Sanfilippo Diagnosis May Lead to Mental Health Issues for Parents of Patients, Study Reports

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by Diogo Pinto |

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A diagnosis of Sanfilippo syndrome may result in the parents of patients developing psychological disorders, including depression, anxiety, distress (extreme anxiety), and post-traumatic stress, a Dutch study reveals.

The study, “Psychosocial functioning in parents of MPS III patients,” was published in JIMD Reports.

Sanfilippo syndrome, or mucopolysaccharidosis type III (MPS III), is a neurodegenerative disease characterized by the progressive loss of neurocognitive functions during childhood. Its diagnosis may have a great impact not only on families’ daily lives, but also on parents’ mental health.

“Raising a chronically ill child requires parents to act in multiple roles involving complex responsibilities, such as management of the disease and caring for healthy siblings,” the authors wrote.

Parents of chronically ill children are known to be at a higher risk of developing psychological disorders, such as anxiety, depression, cognitive problems, parental distress, and even post-traumatic stress.

To date, little was known about the impact of a Sanfilippo diagnosis on the mental health of the parents.

Researchers from the Academic Medical Center in Amsterdam, Netherlands, investigated the prevalence of psychological disorders in both mothers and fathers of Sanfilippo patients.

A group of 26 mothers and 19 fathers of 34 Sanfilippo patients completed three questionnaires regarding their psychological health: the Hospital Anxiety and Depression Scale, the Distress Thermometer for Parents, and the Self-Rating Scale for Posttraumatic Stress Disorders. The results were then compared with those of parents of healthy children.

According to the questionnaires, mothers of Sanfilippo children reported significantly higher levels, as well as more frequent episodes, of anxiety and depression than mothers of healthy children.

In fact, clinically relevant anxiety was 50% and depression 34% more frequent in mothers of Sanfilippo children than in the control group.

The same trend was found in fathers, who reported an increase of 36.8% in the frequency of depression, compared with fathers of healthy children.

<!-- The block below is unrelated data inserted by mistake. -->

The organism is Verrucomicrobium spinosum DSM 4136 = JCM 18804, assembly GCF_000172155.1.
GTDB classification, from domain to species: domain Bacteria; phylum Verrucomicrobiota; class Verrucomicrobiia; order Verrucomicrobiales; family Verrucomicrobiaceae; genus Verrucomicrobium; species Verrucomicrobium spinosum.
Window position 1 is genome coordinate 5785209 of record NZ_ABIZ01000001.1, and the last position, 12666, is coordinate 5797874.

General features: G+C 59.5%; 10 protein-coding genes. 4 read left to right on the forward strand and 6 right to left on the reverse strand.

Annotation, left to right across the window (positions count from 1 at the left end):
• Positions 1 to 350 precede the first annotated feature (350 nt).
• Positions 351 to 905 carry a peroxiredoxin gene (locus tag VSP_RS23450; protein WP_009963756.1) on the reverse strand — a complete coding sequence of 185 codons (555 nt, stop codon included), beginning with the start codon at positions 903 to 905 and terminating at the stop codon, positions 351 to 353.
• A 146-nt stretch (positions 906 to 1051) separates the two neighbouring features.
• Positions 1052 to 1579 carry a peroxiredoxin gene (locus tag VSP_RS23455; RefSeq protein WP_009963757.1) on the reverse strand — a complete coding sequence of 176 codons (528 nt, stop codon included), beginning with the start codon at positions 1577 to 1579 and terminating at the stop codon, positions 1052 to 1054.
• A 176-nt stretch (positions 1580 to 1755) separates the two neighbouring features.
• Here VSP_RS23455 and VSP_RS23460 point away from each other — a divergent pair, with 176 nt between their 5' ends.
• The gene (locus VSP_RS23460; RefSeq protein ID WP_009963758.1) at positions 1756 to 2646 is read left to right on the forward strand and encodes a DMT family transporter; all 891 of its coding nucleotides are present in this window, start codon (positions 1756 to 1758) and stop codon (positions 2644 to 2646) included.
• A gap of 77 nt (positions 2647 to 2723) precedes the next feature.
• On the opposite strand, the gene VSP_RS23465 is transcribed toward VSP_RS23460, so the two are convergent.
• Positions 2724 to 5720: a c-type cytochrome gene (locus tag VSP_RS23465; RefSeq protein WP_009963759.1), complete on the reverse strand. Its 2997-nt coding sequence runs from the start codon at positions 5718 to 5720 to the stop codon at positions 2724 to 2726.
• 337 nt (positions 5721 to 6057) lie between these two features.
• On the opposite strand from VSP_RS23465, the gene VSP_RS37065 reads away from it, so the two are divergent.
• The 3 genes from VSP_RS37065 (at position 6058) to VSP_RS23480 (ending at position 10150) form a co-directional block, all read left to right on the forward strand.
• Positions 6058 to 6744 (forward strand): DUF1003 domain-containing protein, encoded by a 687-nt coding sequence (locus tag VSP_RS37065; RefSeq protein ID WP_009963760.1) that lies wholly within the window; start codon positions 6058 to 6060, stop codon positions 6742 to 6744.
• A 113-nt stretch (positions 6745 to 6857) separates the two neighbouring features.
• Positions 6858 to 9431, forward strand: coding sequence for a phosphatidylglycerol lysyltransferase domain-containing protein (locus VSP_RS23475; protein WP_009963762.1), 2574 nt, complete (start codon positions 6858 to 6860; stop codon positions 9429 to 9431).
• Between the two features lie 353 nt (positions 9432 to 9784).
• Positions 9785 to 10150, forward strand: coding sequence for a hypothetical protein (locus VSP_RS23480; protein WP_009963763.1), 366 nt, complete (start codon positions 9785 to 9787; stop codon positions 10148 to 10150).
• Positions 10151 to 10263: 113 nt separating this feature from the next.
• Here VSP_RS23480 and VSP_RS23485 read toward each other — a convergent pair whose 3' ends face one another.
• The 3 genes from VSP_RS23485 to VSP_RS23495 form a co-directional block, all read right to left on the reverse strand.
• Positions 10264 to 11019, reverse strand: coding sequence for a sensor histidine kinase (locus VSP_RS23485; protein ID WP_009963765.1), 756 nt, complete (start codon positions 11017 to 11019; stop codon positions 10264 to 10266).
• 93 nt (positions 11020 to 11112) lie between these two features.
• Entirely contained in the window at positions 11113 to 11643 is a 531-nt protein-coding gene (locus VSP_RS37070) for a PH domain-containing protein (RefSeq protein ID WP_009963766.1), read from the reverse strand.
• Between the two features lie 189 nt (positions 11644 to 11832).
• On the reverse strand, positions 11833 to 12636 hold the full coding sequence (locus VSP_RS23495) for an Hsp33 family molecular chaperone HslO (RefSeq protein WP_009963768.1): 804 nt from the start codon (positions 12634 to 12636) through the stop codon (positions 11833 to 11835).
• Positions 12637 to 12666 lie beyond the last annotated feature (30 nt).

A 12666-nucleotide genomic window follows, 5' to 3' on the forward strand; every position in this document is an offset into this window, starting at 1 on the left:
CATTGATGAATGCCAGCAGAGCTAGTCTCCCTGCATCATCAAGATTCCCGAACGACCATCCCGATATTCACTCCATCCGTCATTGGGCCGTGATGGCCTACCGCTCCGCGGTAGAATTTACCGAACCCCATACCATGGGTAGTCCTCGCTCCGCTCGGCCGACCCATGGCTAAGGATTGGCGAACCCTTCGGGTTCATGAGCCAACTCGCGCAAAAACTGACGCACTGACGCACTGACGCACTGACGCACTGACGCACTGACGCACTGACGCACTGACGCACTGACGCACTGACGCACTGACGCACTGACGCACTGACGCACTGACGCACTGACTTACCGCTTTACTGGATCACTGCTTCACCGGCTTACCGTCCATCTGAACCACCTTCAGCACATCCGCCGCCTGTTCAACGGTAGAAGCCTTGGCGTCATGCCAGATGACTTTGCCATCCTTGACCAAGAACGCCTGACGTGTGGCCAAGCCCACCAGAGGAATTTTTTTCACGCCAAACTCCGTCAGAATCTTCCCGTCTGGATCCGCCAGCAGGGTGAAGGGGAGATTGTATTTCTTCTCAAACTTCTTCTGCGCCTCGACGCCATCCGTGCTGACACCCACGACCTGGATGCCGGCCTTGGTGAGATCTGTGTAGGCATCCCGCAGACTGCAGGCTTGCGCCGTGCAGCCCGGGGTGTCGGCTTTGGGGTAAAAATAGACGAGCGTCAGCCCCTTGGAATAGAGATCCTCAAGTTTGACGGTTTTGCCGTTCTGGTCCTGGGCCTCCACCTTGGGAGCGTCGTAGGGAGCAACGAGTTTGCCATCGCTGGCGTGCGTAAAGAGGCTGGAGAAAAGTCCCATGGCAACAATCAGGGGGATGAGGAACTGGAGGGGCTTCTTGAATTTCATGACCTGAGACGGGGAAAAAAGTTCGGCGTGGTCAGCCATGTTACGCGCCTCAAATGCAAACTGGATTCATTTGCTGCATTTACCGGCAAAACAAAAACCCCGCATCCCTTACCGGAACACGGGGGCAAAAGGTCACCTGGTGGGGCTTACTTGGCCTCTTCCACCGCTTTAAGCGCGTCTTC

Clinically relevant levels of distress was reported by 84.6% of mothers and 68.4% of fathers of Sanfilippo children. A higher prevalence of post-traumatic stress disorder, or PTSD, was also observed in both mothers (26.9%) and fathers (15%) of Sanfilippo children than in the general Dutch population.

These findings demonstrate that parents of Sanfilippo children are more likely to experience psychological disorders than those of healthy children, raising awareness for the importance of psychological consultation as standard of care immediately after the diagnosis.

“We report a clinically relevant impact of parenting an MPS III [Sanfilippo] patient on psychosocial functioning, which is demonstrated by high levels of anxiety, depression, distress, and a remarkably high prevalence of PTSD,” the researchers wrote.

“Structural monitoring of the psychosocial functioning of MPS III parents is therefore essential and may be beneficial for the whole family,” they added.


Victoria Marchant avatar

Victoria Marchant

Our daughter Jamie-Lyn passed away 21 years ago from Sanfilippo A. Jamie was just turning 14 & our other daughter Jennifer (healthy) was 10. Our family went through every emotion that a human being could ever experience. It has been an extremely long emotional road for all of us. I was diagnosed with PTSD, fibromyalgia and chronic fatigue. It has taken me 20 years to get myself in a healthy place. My husband has medical issues (caused by to much stress) and our daughter (who is now a Registered massage therapist ) has grown up with a lot of anxiety. She also has fears in regards to having her own children. It needs to be stressed that it is not just the parents that suffer. This Needs to be addressed as a ‘Family wide issue’. It affects Grandparents, Aunts, Uncles & cousins. It charges who you are, how you live...everything changes...forever... We all need support!

Paul maedsley avatar

Paul maedsley

Omg, as a parent of a child with MPS 3, for sure a parent with a child who has it to a parent without a child having MPS3 is going to be stressed. Let’s give a Parent a child with MPs 3 for a day and put monitors on them and see how they get on, also needing to tell the parent taking in the task the do’s and dont’s of what they can do and what they can’t. #Give Tillie Mae for the day?? I tell you the normal parent would be dead after a few hours.
I would love to do s documentary on it, a bit like child swap, not wife swap.

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